After several days of study and analysis, I decided I would make a trestle table for my granddaughter Torrence. It boiled down between this relatively small trestle table or a shaker style writing desk with two drawers under the table top. Each would be approximately the same size of about 60 inches long and 30 inches wide.
Frankly, the decision really came down to my desire to make a beautiful trestle table; one with great curves and shapes.
Actually this trestle table’s top will be 54 inches long and 27 inches wide by 29 inches tall. This will be designed similar to a table designed by Gary Rogowski in an article he wrote for Fine Woodworking Magazine, September 2010. I plan to make a few feature change to Mr Rogowshi’s article with respect to the shape of the top and the stretcher. Of course, this table will have tower legs on each end with a single stretcher connecting the two a few inches below the table top. I will make the typical through tenons with thin wedges that can be tapped into place in order to hold the stretcher in place. I will make the top so it can have its screws unfastened if the table needs to broken down for transport when moving.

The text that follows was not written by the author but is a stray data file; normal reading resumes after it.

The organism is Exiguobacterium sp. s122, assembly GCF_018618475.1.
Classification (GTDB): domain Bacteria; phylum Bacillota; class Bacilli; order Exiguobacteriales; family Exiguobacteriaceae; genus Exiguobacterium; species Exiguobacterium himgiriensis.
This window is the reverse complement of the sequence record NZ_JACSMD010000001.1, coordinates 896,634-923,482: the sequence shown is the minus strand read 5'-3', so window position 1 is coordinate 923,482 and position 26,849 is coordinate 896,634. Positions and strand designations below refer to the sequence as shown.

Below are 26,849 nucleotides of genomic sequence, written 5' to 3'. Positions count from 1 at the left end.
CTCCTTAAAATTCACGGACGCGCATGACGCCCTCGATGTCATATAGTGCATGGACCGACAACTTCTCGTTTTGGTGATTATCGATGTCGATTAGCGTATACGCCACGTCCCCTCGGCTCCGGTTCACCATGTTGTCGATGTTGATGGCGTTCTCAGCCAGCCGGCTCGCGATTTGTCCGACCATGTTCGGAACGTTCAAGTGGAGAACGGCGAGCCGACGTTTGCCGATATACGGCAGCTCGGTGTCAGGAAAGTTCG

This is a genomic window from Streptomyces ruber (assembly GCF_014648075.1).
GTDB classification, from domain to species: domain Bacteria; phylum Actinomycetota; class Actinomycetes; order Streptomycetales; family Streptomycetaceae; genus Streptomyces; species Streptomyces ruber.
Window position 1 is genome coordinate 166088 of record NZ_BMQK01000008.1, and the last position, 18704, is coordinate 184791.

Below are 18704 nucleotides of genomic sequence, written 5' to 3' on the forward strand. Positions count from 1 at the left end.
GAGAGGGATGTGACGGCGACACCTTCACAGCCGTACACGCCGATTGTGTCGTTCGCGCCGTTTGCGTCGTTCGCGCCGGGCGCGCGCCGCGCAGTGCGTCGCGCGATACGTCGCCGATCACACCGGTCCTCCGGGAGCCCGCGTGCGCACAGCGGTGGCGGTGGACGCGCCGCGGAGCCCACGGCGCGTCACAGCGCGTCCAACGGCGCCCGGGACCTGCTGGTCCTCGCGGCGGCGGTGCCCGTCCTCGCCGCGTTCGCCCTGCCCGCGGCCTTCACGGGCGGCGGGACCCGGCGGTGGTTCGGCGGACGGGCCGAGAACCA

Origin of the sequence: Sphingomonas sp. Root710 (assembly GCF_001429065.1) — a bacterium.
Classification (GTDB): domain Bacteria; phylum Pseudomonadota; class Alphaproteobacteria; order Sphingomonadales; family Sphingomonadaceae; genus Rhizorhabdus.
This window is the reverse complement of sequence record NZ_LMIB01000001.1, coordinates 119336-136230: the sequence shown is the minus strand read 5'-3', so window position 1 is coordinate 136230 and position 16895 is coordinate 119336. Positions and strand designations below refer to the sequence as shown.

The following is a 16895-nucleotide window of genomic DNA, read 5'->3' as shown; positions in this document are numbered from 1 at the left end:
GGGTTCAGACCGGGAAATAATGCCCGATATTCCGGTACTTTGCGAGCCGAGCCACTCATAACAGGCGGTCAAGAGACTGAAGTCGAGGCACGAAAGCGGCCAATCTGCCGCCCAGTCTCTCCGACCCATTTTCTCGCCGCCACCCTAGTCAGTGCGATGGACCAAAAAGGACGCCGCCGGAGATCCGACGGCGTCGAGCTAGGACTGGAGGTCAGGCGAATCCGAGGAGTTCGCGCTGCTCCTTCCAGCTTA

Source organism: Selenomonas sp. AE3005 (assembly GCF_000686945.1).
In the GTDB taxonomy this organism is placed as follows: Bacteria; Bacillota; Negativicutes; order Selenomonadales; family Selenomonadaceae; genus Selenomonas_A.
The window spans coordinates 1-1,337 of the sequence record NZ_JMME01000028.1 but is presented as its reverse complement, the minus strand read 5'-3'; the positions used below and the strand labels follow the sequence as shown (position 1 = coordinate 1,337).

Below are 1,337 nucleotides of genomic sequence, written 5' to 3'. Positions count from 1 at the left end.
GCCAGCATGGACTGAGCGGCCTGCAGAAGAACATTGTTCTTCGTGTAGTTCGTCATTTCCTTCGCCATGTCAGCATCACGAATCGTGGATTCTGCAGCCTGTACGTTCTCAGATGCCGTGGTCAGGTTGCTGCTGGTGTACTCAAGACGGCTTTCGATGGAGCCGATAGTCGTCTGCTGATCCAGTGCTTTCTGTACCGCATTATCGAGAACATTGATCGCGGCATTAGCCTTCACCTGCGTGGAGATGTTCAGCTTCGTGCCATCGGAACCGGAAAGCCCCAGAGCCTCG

I had a 6/4 rough sawn cherry board in my shop’s lumber rack. It had twisted while in my shop. So I began milling the table parts to see if I could use this board and get the dimensioned parts I needed for the stretcher, feet, legs and caps at the top of the legs. In order to maximize the parts thickness, I cut the board to the parts approximate lengths and even to rip some of those parts so I could reduce the effects of the board’s twist. It worked for me when making one surface flat on my jointer.
I was able to mill these 6/4 parts today so I do not need to purchase a new 6/4 rough sawn board. I have what I need.
I can next go to my hardwood lumber store to purchase the 4/4 cherry rough sawn lumber. I will make the table top from this 4/4 lumber. That shopping trip will be Monday, at the earliest.
By looking at the milled parts in the photos below, can you tell how I mark the flat jointed surface with the edge squared to it at 90 degrees?
I ran these parts through my thickness planer . Next I will rip these parts on my table saw to get the final dimensions of width and their lengths, including any tenon lengths to fit into mortises.
-- --- Happy Howie